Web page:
A big part of that process is putting in the hours. But I also believe that writers must develop a critical faculty—the capacity to judge with ruthless precision and empathy. It’s easy to say you don’t like a story or poem or novel. It’s much more difficult to point to particular scenes or paragraphs or sentences, and to articulate exactly why they feel false or hurried or confusing. And it’s hard, also, to look past your own sensibility, your biases—to assess a piece of writing on its own terms.
A good workshop should offer honest feedback—painfully honest if necessary. It does the writer, and his or her colleagues, little good if everyone just plays patty-cake. But such criticism should be preceded by a discussion of what the writer was trying to achieve, and where the writer was most successful. Not just to flatter, but because this is how a critic earns the right to criticize.
Not everyone subscribes to this method, or this view. But the more years I spend as a writer, the more esteem I feel for anyone who writes—my students, my peers, and my betters.
There’s a passage in Tobias Wolff’s famous “Bullet in the Brain” that conveys this idea a lot more eloquently than I can. The story is about a once-passionate student of literature who’s become a burned-out book critic. Wolff writes, “He did not remember the surprise of seeing a college classmate’s name on the jacket of a novel not long after they graduated, or the respect he had felt after reading the book. He did not remember the pleasure of giving respect.”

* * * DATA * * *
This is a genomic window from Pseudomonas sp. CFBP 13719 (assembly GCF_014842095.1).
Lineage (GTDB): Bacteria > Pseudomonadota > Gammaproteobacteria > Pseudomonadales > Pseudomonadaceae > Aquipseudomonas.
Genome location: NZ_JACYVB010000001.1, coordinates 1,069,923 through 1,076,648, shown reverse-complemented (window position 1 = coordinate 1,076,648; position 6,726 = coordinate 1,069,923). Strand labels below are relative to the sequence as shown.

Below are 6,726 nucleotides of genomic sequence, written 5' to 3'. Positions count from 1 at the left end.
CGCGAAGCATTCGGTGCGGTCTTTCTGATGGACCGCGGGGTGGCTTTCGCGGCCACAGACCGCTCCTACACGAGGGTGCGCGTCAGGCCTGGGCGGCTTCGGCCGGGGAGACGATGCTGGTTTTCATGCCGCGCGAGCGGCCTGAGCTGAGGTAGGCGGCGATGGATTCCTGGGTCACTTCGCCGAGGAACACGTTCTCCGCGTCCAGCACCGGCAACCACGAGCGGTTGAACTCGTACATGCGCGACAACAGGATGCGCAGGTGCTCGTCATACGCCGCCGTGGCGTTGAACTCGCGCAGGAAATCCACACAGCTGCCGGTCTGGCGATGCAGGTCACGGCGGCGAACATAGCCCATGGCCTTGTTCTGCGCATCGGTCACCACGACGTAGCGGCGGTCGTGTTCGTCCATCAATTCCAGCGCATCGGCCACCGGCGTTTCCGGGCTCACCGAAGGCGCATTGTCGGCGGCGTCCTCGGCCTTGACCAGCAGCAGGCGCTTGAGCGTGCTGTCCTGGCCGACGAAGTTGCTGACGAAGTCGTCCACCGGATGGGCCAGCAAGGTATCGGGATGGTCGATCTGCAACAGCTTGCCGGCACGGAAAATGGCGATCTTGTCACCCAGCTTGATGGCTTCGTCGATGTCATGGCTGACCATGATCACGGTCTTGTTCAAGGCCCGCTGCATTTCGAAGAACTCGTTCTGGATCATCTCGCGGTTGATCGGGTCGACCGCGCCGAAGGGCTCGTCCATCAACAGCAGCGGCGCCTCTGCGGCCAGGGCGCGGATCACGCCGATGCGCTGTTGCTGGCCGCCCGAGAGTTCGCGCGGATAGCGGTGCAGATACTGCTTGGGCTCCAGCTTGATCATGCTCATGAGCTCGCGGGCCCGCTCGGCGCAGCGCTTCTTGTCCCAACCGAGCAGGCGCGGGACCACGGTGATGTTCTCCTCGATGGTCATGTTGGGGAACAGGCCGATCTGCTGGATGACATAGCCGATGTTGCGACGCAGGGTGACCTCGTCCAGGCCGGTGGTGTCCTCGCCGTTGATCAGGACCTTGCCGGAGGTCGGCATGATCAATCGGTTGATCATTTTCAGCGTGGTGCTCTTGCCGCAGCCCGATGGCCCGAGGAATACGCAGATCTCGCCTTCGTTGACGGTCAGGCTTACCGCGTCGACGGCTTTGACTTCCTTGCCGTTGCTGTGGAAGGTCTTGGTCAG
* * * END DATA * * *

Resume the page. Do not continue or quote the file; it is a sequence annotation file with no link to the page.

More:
This is the Problem of Entitlement in a nutshell.
And it is the reason, as a teacher, I go out of my way to avoid criticizing other published writers in front of my students. Some years ago, a group of them asked me what I thought of a story that had run in the New Yorker, which they clearly hated. I spent an hour going over it with them, pointing out all the places where it succeeded. I did this even though, privately, I hadn’t much liked the story.
There’s a lot of talk these days about being a good literary citizen. But that doesn’t just mean tweeting sweet nothings to the world or showing up at readings. It begins with showing a basic respect for the larger struggle in which we are all engaged.
In the end, the students I taught this past spring will either get over their sense of entitlement or, at some point, abandon writing.
In my note of apology over my outburst in class, I tried to make this point less obnoxiously. “Every story has something to teach you,” I wrote. “You guys do a fantastic job in class of being generous with one another. The larger world of writers deserves the same respect. A story is important because a human being made it, not because it ran in this or that magazine or anthology.”
The next time you find yourself dismissing a piece of writing, please remember this: Entitlement ultimately corrodes your creative efforts. Generosity and humility will get you a lot further as a writer.
Steve Almond is the author of nine books of fiction and nonfiction, most recently Against Football: One Fan’s Reluctant Manifesto (Melville House, 2014). His website is stevealmondjoy.com.